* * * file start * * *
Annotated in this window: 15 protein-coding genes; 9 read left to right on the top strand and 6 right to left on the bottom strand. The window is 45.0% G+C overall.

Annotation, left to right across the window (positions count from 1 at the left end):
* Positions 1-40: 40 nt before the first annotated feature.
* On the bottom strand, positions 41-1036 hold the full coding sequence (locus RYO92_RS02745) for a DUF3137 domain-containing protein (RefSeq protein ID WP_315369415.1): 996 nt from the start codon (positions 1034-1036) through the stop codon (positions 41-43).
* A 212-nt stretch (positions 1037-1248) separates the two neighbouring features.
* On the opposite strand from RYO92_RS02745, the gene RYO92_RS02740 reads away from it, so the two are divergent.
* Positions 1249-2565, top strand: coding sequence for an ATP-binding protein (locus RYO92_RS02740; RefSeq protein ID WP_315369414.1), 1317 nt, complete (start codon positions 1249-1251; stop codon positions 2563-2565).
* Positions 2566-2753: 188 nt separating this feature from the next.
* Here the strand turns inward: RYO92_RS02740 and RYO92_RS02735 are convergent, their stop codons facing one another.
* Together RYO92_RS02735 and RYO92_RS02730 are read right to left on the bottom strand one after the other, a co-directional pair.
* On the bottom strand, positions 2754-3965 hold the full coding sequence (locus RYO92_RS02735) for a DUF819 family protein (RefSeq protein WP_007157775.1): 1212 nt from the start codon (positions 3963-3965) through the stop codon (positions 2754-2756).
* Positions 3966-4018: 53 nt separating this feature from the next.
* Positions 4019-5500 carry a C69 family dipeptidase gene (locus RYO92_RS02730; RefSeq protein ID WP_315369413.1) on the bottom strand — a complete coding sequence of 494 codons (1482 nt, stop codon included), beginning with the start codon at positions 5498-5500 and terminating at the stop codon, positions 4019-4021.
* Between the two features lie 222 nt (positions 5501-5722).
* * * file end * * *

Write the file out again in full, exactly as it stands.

Annotated in this window: 15 protein-coding genes; 9 read left to right on the top strand and 6 right to left on the bottom strand. The window is 45.0% G+C overall.

Annotation, left to right across the window (positions count from 1 at the left end):
* Positions 1-40: 40 nt before the first annotated feature.
* On the bottom strand, positions 41-1036 hold the full coding sequence (locus RYO92_RS02745) for a DUF3137 domain-containing protein (RefSeq protein ID WP_315369415.1): 996 nt from the start codon (positions 1034-1036) through the stop codon (positions 41-43).
* A 212-nt stretch (positions 1037-1248) separates the two neighbouring features.
* On the opposite strand from RYO92_RS02745, the gene RYO92_RS02740 reads away from it, so the two are divergent.
* Positions 1249-2565, top strand: coding sequence for an ATP-binding protein (locus RYO92_RS02740; RefSeq protein ID WP_315369414.1), 1317 nt, complete (start codon positions 1249-1251; stop codon positions 2563-2565).
* Positions 2566-2753: 188 nt separating this feature from the next.
* Here the strand turns inward: RYO92_RS02740 and RYO92_RS02735 are convergent, their stop codons facing one another.
* Together RYO92_RS02735 and RYO92_RS02730 are read right to left on the bottom strand one after the other, a co-directional pair.
* On the bottom strand, positions 2754-3965 hold the full coding sequence (locus RYO92_RS02735) for a DUF819 family protein (RefSeq protein WP_007157775.1): 1212 nt from the start codon (positions 3963-3965) through the stop codon (positions 2754-2756).
* Positions 3966-4018: 53 nt separating this feature from the next.
* Positions 4019-5500 carry a C69 family dipeptidase gene (locus RYO92_RS02730; RefSeq protein ID WP_315369413.1) on the bottom strand — a complete coding sequence of 494 codons (1482 nt, stop codon included), beginning with the start codon at positions 5498-5500 and terminating at the stop codon, positions 4019-4021.
* Between the two features lie 222 nt (positions 5501-5722).